Surprise, surprise. There’s been yet another potentially harmful body part and appearance-related trend on social media. TikTokers have been using the hashtag #legginglegs and terms like “perfect legging legs” to tell everyone what they think your legs “should” look like if you want to wear leggings or similar tights over the lower part of your body. Because who knows more about what you are supposed to look like and wear than some random person on TikTok, right?
This trend didn’t have enough of a leg stand on, though. TikTok now prevents you from searching for content with such hashtags and terms. For example, when you do search for “legging legs,” TikTok currently returns a page that says, “You’re not alone If you or someone you know is having a hard time, help is always available.” This page also offers contact information for eating disorder helplines and other resources.
Many on social media found this “legging legs” trend to be reminiscent of the whole “thigh gap” trend that first went viral-ish back in late 2012. After a Victoria’s Secret Fashion Show featured some models who were able to maintain noticeable between their inner thighs even when they were standing with their feet touching—which is when many people’s thighs come together to touch. Naturally, it’s difficult to know what unnatural things models may need to do to create and maintain such an appearance.
Nevertheless, images of such “thigh gaps” in models soon began appearing all across social media adn other places on the Internet because that’s what our celebrity- and advertisement-obsessed culture tends to do these days. Then, that next year, blogger Camille Hugh published a book called The Thigh Gap Hack, followed by making rounds on shows like The Dr. Oz Show, which probably further amplified the idea that having a thigh gap is somehow an ideal appearance.
The book and this whole “thigh gap” trend received criticism for setting unrealistic and potentially very unhealthy expectations of being thin for girls and women. Yeah, many people seemed to have big gaps in knowledge about thigh gaps. Sure, some people may naturally have thigh gaps because their hip bones and structures are spaced out that way, just like some people may be able to wear giant Fedoras because that’s how their heads are shaped. But for many others—perhaps most of the population—it can be practically impossible to have a thigh gap without sacrificing your health in some way. And very few people will in the long run say, “Worth it,” when they sacrifice their health to look a certain way.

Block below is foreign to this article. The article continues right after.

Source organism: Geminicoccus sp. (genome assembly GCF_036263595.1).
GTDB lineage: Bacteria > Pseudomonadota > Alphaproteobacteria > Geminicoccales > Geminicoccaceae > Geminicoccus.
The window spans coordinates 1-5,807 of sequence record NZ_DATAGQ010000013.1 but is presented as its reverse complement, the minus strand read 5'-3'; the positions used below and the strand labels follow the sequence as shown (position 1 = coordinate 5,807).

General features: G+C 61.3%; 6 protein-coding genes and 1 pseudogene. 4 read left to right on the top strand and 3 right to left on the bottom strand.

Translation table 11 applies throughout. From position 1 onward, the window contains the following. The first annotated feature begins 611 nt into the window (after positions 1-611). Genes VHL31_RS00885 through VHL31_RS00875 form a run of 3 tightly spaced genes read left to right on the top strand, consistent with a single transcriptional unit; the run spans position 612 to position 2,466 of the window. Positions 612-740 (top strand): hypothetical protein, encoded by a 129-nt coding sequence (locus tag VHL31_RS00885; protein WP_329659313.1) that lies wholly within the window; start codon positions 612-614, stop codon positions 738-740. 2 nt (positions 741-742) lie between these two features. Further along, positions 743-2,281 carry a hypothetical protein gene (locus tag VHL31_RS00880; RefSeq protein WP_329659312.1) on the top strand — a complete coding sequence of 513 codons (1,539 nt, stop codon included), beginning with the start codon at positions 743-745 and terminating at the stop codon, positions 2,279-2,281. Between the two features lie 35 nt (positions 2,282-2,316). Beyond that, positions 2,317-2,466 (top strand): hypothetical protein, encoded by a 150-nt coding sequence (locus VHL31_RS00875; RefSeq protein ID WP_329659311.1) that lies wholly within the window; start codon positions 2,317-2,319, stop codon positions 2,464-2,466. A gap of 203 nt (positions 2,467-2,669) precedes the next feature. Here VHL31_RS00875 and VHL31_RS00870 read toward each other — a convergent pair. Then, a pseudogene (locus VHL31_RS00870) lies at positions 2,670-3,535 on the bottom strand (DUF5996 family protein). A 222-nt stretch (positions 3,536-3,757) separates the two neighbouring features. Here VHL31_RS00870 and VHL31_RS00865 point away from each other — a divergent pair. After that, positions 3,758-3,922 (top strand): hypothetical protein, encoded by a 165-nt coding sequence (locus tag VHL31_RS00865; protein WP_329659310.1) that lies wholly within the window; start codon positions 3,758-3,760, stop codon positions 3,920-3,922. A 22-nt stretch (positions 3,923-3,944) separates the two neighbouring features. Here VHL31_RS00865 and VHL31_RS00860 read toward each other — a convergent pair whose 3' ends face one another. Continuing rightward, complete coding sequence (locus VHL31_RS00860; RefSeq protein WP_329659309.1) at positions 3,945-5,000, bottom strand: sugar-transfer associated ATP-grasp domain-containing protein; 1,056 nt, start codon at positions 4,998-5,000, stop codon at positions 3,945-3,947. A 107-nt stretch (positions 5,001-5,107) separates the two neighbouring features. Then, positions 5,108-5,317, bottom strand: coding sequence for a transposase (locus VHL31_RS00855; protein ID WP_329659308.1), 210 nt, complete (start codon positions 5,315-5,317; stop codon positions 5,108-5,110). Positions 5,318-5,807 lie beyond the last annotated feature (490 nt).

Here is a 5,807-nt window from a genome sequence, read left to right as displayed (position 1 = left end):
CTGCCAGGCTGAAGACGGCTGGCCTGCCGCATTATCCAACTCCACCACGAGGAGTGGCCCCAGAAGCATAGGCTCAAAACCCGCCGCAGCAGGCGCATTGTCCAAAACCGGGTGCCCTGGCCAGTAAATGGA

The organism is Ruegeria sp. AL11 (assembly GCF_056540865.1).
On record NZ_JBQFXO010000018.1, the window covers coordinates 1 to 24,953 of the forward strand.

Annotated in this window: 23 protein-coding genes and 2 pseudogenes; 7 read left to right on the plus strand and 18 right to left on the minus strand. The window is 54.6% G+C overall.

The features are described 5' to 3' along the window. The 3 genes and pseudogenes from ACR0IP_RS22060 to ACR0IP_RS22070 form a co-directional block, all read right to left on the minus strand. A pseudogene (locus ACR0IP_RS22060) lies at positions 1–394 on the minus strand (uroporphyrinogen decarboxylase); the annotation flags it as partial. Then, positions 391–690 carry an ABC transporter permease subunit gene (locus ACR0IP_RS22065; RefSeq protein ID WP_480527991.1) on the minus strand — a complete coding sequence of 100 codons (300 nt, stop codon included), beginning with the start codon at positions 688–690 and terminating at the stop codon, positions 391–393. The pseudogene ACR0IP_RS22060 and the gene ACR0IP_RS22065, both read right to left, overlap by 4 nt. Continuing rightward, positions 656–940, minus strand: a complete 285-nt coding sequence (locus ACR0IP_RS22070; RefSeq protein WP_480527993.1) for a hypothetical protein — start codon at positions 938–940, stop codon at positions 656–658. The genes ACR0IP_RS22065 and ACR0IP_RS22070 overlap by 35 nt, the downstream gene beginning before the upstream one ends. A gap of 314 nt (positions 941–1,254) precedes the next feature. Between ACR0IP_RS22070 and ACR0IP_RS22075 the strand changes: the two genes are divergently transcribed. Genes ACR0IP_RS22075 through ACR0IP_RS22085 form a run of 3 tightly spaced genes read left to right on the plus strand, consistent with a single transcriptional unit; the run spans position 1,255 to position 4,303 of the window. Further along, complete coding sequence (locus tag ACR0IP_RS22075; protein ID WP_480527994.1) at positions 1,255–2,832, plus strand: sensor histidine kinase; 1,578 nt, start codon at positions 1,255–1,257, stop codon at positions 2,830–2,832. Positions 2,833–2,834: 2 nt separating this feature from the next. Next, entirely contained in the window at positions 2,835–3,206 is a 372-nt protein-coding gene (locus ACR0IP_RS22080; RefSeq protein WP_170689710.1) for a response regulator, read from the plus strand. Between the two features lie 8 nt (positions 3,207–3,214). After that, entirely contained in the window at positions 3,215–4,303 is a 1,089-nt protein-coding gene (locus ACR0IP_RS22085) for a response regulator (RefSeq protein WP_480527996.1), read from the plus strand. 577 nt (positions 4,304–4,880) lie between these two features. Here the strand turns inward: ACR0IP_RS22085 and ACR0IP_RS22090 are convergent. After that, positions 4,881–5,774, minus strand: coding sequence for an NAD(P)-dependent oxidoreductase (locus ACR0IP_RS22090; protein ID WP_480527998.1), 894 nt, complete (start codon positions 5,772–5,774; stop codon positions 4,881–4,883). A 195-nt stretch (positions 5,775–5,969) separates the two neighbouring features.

Plus, the fact is what looks good is very subjective and can be conditioned by many things around you. There’s no scientific evidence behind whether a thigh gap should be considered attractive.
The same is true with how one appears when wearing leggings or other tights over their lower extremities. There is tremendous diversity across the human species. While there is agreement among medical researchers as to a variety of things that constitute healthy ideals—such as being able to walk certain distances without getting out of breath—there is no scientific consensus as to what should be considered truly attractive. You only have to look at arm warmers, pleather chaps and rat tail hair cuts to understand that looks are very subjective. An appearance that may be the bee’s knees to one person may be a flea’s wheeze to another. Moreover, what’s touted as a fashion trend one year may be rear end garbage the next.
Yet, many people keep looking at social media to determine how they should look, which can be a bit like walking into a subway station and yelling, “Tell me what to do with my life.” And there’s no shortage of people on social media ready to tell you what you should think even though they have little qualifications to do so. Keep in mind that you just don’t know who on social media is being paid what to push certain appearances and products.
This isn’t a new trend though that only came upon us during the age of social media. For years, Hollywood, advertisers, celebrities and others with platforms to the public have been telling everyone what is attractive and what is not. That has included what body size, body shape, skin color, eye configuration, hair color, hair style and other stuff is ideal versus no so good. This has only grown as societal interests and norms have become more and more superficial and less and less science-based.
So the bottom line—and the legs line—is that you shouldn’t worry too much about what others think you should look like in leggings. Decide for yourself how you want to look and express yourself with your clothing. It’s more important to consider the objective measures of your physical and mental health and the body weight and shape that can help improve such measures. Your body is the vessel that you will have to travel in for the rest of your life, presumably well beyond the duration of any social media post.